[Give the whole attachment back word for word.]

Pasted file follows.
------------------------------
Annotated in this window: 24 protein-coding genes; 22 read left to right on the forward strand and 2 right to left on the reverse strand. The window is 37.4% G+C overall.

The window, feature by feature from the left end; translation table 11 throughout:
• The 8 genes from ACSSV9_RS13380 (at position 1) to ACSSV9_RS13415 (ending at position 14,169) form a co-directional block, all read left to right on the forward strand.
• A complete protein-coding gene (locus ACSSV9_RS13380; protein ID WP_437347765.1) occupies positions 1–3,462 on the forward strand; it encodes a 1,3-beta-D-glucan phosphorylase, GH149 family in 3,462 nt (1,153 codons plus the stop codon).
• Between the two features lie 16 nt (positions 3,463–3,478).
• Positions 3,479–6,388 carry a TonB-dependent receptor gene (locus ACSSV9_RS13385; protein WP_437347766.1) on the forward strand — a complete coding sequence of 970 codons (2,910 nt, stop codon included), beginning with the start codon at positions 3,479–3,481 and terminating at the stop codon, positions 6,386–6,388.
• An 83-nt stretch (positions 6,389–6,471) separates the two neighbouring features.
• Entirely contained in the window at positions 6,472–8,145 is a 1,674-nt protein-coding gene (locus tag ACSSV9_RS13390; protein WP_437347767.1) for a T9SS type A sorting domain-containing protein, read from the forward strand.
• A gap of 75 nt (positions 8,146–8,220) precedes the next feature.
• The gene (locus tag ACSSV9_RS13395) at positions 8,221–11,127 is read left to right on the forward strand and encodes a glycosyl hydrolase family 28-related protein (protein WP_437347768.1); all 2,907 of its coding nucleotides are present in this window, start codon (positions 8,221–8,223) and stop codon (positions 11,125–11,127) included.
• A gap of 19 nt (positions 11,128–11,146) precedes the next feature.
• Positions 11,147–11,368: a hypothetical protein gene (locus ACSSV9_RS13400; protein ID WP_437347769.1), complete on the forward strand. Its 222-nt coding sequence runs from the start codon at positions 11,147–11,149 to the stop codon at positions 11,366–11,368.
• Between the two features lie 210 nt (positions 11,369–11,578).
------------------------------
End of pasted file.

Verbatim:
Annotated in this window: 24 protein-coding genes; 22 read left to right on the forward strand and 2 right to left on the reverse strand. The window is 37.4% G+C overall.

The window, feature by feature from the left end; translation table 11 throughout:
• The 8 genes from ACSSV9_RS13380 (at position 1) to ACSSV9_RS13415 (ending at position 14,169) form a co-directional block, all read left to right on the forward strand.
• A complete protein-coding gene (locus ACSSV9_RS13380; protein ID WP_437347765.1) occupies positions 1–3,462 on the forward strand; it encodes a 1,3-beta-D-glucan phosphorylase, GH149 family in 3,462 nt (1,153 codons plus the stop codon).
• Between the two features lie 16 nt (positions 3,463–3,478).
• Positions 3,479–6,388 carry a TonB-dependent receptor gene (locus ACSSV9_RS13385; protein WP_437347766.1) on the forward strand — a complete coding sequence of 970 codons (2,910 nt, stop codon included), beginning with the start codon at positions 3,479–3,481 and terminating at the stop codon, positions 6,386–6,388.
• An 83-nt stretch (positions 6,389–6,471) separates the two neighbouring features.
• Entirely contained in the window at positions 6,472–8,145 is a 1,674-nt protein-coding gene (locus tag ACSSV9_RS13390; protein WP_437347767.1) for a T9SS type A sorting domain-containing protein, read from the forward strand.
• A gap of 75 nt (positions 8,146–8,220) precedes the next feature.
• The gene (locus tag ACSSV9_RS13395) at positions 8,221–11,127 is read left to right on the forward strand and encodes a glycosyl hydrolase family 28-related protein (protein WP_437347768.1); all 2,907 of its coding nucleotides are present in this window, start codon (positions 8,221–8,223) and stop codon (positions 11,125–11,127) included.
• A gap of 19 nt (positions 11,128–11,146) precedes the next feature.
• Positions 11,147–11,368: a hypothetical protein gene (locus ACSSV9_RS13400; protein ID WP_437347769.1), complete on the forward strand. Its 222-nt coding sequence runs from the start codon at positions 11,147–11,149 to the stop codon at positions 11,366–11,368.
• Between the two features lie 210 nt (positions 11,369–11,578).